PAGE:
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Source: Evening Post (New York, N. Y.) Issue: 9699  Page: 2
Dated: Friday, September 20, 1833
CHOLORA - Letters received yesterday from Fort Gibson, (Ark) to the 21st August, state that the Cholera at that post had subsided.  There had been but two deaths from any cause since the beginning of the month - Jour. of Com.
     The Delaware, Ohio State Gazette, of the 12th inst. says: - "The Cholera continues its ravages with little or no abatement at Columbus.  Two more deaths, (a Mr. Deitrick and wife) have occured about three males this side of Worthington.  The lady, we learn, was sister to Mrs. Whyte, who with her husband and child, died in Columbus about two weeks since, and she had been in that family nursing, till they died.  She returned home with the premonitory symptoms upon her - neglected herself till past help, and died about ten days since.  Her husband was taken on Monday morning last, and died in the evening of the same day.
Source: Cincinnati Daily Gazette - Ohio
Dated: Saturday, Feb. 1, 1868
From Delaware, Ohio
Reunion of the 4th Ohio Infantry, at Delaware, Ohio, January 30, 1868,
Correspondence of the Cincinnati Gazette.
DELAWARE, January 31.
     The 4th Ohio Regiment held their first reunion at this place yesterday.  I know not how many of the members of the regiment still survive, but there were only sixty-nine present at the reunion.  In the evening they assembled in Templar Hall, where a bountiful supper was prepared.  All veteran soldiers in town, widows and orphans of soldiers, and some other friends, were invited to join in partaking of the supper.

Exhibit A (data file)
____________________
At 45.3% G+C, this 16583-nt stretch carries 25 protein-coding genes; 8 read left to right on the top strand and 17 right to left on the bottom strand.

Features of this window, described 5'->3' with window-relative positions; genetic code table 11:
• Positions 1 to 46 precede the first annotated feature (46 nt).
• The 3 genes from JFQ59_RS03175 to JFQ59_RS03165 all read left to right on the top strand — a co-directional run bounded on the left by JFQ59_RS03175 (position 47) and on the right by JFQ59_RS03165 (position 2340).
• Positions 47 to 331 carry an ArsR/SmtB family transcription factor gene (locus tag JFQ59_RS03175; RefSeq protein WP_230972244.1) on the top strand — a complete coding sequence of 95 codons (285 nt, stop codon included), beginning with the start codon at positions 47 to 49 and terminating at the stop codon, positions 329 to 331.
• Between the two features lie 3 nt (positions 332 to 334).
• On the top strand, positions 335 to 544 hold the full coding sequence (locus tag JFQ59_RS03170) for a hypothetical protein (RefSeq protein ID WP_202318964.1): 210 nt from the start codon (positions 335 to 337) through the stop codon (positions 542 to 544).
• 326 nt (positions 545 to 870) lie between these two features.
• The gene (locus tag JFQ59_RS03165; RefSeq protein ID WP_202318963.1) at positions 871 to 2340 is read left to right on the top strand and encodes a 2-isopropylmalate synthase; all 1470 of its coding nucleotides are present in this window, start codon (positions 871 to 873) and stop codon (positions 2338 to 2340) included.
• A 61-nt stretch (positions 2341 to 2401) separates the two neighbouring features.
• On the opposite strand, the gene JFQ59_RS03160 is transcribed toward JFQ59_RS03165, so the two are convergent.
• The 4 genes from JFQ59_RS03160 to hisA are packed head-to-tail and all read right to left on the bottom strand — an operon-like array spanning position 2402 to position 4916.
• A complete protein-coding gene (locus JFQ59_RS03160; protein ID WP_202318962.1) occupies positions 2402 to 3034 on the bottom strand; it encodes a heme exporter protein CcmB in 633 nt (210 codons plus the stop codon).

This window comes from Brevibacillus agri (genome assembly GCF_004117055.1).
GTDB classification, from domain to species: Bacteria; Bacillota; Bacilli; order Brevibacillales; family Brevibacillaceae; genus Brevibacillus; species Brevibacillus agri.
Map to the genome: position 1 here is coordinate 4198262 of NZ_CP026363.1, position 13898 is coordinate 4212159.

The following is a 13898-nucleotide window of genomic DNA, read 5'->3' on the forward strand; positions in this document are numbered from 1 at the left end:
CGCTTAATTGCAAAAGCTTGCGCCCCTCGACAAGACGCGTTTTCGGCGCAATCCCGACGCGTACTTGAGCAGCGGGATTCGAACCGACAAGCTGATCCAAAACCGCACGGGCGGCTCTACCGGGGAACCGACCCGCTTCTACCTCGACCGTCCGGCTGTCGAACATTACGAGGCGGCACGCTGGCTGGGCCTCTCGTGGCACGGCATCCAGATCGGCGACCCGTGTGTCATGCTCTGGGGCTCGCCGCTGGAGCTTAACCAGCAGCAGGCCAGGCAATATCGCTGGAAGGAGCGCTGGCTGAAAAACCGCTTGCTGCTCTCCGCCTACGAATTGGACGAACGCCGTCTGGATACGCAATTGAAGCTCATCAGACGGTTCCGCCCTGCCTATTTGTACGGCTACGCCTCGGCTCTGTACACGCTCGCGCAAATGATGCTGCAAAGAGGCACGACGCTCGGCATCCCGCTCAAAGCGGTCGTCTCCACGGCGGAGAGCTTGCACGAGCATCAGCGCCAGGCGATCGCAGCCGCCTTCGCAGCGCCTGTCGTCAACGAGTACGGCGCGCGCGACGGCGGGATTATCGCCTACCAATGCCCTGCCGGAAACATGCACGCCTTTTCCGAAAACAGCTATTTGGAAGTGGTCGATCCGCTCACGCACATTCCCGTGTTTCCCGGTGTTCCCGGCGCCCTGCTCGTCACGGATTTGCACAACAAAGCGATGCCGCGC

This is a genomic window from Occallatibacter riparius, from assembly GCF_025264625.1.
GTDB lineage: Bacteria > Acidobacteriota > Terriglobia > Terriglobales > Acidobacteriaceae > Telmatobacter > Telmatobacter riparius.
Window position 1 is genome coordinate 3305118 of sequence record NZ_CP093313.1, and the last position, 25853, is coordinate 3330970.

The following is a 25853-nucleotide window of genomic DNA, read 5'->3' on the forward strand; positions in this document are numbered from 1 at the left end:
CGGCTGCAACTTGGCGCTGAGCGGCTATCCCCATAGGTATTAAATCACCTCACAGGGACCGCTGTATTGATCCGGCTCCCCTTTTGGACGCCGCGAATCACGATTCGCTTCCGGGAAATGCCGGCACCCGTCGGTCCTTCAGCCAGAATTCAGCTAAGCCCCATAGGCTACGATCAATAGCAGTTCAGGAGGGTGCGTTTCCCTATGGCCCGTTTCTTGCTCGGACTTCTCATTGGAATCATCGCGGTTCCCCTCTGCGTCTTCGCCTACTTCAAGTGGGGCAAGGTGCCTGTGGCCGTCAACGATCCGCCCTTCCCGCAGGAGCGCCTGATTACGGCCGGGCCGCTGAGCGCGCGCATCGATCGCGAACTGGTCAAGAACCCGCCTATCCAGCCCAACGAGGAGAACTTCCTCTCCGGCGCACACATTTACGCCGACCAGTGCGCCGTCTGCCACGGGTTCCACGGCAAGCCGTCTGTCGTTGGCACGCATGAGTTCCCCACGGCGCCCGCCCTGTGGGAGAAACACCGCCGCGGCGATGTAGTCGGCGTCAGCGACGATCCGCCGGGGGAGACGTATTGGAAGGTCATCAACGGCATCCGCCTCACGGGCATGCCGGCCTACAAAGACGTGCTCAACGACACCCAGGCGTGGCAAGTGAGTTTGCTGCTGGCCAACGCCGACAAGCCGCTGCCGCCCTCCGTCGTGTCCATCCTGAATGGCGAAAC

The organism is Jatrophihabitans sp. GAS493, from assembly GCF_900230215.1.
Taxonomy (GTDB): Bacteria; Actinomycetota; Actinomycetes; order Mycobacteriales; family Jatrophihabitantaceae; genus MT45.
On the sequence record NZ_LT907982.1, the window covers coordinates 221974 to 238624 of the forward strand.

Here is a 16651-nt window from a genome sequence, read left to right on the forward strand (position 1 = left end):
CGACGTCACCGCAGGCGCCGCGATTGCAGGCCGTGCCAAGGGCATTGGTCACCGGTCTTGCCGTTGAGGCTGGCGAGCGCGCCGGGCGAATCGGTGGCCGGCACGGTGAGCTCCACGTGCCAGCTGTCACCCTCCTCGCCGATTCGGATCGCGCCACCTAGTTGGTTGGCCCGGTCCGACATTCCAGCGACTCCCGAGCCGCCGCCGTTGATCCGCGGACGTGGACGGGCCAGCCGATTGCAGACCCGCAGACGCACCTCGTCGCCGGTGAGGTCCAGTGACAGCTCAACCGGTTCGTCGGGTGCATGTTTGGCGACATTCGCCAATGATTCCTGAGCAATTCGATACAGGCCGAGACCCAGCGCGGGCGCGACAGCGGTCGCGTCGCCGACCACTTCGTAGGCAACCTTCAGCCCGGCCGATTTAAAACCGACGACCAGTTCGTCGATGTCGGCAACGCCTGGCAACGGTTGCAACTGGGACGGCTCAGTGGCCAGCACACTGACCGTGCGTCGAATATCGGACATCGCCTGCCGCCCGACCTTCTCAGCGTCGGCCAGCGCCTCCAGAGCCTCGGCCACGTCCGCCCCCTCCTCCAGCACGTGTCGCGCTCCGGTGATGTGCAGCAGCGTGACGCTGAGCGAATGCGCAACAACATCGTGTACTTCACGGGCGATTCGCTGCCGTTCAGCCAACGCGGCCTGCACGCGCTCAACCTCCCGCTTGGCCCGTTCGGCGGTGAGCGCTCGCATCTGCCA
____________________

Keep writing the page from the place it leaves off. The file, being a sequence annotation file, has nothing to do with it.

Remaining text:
After supper, the following toasts were read and responded to:
     "The Fourth Ohio Volunteer Infantry - May the remembrance of her patriotism and service ever remain fresh in the history of the State, and teh gratitude of her people."
     Responded to by Col. J. H. Godman, of Columbus.
     "The heroic dead of the Fourth Ohio Infantry, who died that their country might live - May their names, and their deeds, ever be green in the memory of a grateful people."
     Responded to by Rev. D. G. Strong, of this place, Chaplain of the regiment.
     "Our disabled comrades, and the widows and orphans of our fallen comrades."
     Responded to by Gen. J. S. Jones, also of Delaware.
     "The memories of the camp and battle-field."
     Responded to by Lieut. J. H. Carr, of Wooster.
     "Our soldiers of the late war and their achievements."
     Responded to by Wm. Kepler of Delaware.
     The different speakers did credit to themselves in their addresses, all of which were received with hearty cheers.
     After this, Colonel Godman proposed that the old song, entitled "Rally Round the Flag, Boys," be sung by the audience.
     Chaplain Strong then requested the audience to sing the Doxology, commencing, "Praise God from whom all blessings flow," after which the band played the "Star Spangled Banner."
     Colonel Godman then returned thanks to the citizens of Delaware for their hospitality, and then announced that the next re-union of the boys of the Fourth would be held at Mt. Vernon, on the first Wednesday of February, 1869, at which time and place he hoped to see every living member of the "Glorious Old Fourth."
     As far as my observation extended the "boys" seemed to enjoy this first re-union.       M. I. J.
(Found at Genealogy Bank - Transcribed by Sharon Wick)

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